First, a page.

Philip C. Kirby grew up in Mullins, a small town located in the southern coalfields of West Virginia. As a youth, he played trumpet in the high school band and continued playing the instrument at the Greenbrier Military School. During his sophomore year, he transferred to the University of Alabama. Before he could complete his higher education, Kirby joined the Army Air Corps and trained as a gunner on the B-24, B-17, and B-29 bombers, but he did not see combat.
After the war, he was an accountant in the Budget Office of the State of West Virginia and attended evening classes at Morris Harvey College (later the University of Charleston), where, in 1949, he earned a degree in Business Administration with a major in Accounting. Later that same year, Kirby married Evelyn Ferrell of Charleston, West Virginia, and became a life insurance agent for Massachusetts Mutual. In 1953, the couple moved to Wheeling where they resided for 29 years. In 1982, Kirby retired as president of his company, Kirby and Associates, and he and Evelyn built a home and relocated to Easton, Maryland.
While in Wheeling, Kirby served on local boards including the First National Bank of Wheeling, Picoma Industries, Inc., John Dieckman and Sons, the J.B. Chambers Foundation, and Wheeling Hospital (where he was instrumental in creating a Women's Wellness Center). Kirby's distinguished professional career tells only half the story. His history of community work is long and impressive. An active member of St. Mark’s United Methodist Church in Easton, community service was a lifelong endeavor for Kirby. Reflecting on his deep concern for the well being of children, the disadvantaged, and young people seeking higher education, he served on the boards of Easton Day Care, Inc., Habitat for Humanity of Talbot County, Maryland, and the West Virginia Foundation of Independent Colleges. He was founder and president of Talbot Mentors, Inc., an organization serving local students from all walks of life.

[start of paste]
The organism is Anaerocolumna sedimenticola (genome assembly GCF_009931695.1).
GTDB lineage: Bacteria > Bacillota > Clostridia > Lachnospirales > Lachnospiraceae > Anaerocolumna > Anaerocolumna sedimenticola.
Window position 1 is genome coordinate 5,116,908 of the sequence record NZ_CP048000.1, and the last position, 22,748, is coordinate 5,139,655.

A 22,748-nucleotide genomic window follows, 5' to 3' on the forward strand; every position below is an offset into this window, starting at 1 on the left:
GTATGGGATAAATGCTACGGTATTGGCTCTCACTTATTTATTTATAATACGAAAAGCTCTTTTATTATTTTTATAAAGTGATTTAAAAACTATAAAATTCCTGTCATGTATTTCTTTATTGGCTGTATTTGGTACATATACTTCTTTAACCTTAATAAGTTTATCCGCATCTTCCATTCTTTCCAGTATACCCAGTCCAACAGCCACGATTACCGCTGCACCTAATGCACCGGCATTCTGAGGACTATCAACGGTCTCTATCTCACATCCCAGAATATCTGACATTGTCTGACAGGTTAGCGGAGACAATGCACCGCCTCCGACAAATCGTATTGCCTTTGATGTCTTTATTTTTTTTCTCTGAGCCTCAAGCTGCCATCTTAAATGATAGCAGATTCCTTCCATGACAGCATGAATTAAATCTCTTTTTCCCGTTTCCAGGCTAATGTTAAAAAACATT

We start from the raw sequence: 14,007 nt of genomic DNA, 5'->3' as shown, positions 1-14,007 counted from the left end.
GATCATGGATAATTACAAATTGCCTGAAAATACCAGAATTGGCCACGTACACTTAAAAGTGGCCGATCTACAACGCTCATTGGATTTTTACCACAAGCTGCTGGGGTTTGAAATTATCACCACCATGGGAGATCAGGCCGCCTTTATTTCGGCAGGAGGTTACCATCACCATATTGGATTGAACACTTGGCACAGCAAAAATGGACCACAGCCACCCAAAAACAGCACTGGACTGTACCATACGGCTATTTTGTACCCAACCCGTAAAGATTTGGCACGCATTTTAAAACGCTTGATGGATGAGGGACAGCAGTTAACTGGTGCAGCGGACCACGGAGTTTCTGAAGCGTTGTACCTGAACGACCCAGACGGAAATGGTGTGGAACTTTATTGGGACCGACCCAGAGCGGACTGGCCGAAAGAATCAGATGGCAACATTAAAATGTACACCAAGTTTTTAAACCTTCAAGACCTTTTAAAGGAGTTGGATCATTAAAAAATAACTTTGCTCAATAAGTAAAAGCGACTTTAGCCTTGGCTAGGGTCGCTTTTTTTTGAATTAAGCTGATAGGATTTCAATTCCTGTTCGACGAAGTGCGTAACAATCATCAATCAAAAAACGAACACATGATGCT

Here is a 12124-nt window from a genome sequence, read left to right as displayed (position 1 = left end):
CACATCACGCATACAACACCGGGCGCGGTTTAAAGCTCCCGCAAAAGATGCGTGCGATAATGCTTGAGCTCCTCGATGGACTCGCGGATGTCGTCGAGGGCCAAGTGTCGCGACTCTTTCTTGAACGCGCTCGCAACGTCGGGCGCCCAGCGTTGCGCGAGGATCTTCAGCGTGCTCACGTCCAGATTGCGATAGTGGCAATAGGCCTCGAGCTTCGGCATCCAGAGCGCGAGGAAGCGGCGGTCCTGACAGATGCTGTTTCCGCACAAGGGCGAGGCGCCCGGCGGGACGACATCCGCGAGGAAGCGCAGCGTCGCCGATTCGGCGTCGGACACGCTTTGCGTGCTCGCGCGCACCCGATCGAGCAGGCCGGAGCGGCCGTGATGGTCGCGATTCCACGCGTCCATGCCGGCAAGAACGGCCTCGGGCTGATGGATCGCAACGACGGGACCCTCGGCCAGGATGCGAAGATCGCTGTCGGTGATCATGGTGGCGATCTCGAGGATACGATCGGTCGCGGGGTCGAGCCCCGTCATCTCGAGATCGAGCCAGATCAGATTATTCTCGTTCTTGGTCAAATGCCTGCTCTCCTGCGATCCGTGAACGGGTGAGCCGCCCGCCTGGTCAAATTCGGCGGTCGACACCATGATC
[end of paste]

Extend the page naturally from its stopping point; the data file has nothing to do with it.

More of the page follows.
Kirby received many awards and honors for his community service, as well as his professional achievements. In 1982, after 25 years as a member of the Insurance Industry’s Million-Dollar Roundtable, he qualified for the Top of the Table (representing the top one percent of life insurance agents in the world).
At the time of his death, Kirby was the Chairman of the Board of Directors of Wheeling Jesuit University (WJU). He served on the WJU board for 18 years, spending the last 7 years of his board membership as chairman. A staunch Methodist, Kirby helped create an ecumenical governing board at the University, bringing together men and women of diverse races, faiths, and ethnic origin. In 1999, Kirby was the recipient of the WJU Ignatian Medal. This medal is considered the highest honor bestowed by the University, given to men and women whose works display faith in God, service to neighbors, and leadership in the community. He was also awarded the Clifford Lewis S.J. award by the University Alumni Association, granted to individuals exhibiting extraordinary service, contribution, and dedication to the University.
In further recognition of the contributions of both Philip and Evelyn Kirby, the University dedicated its newest dormitory in their honor in the spring of 2000.
Information compiled from:
The Easton Sunday Star, April 1, 2001
Wheeling Jesuit University Chronicle, Fall 200
Wheeling Jesuit University Chronicle, Summer 1999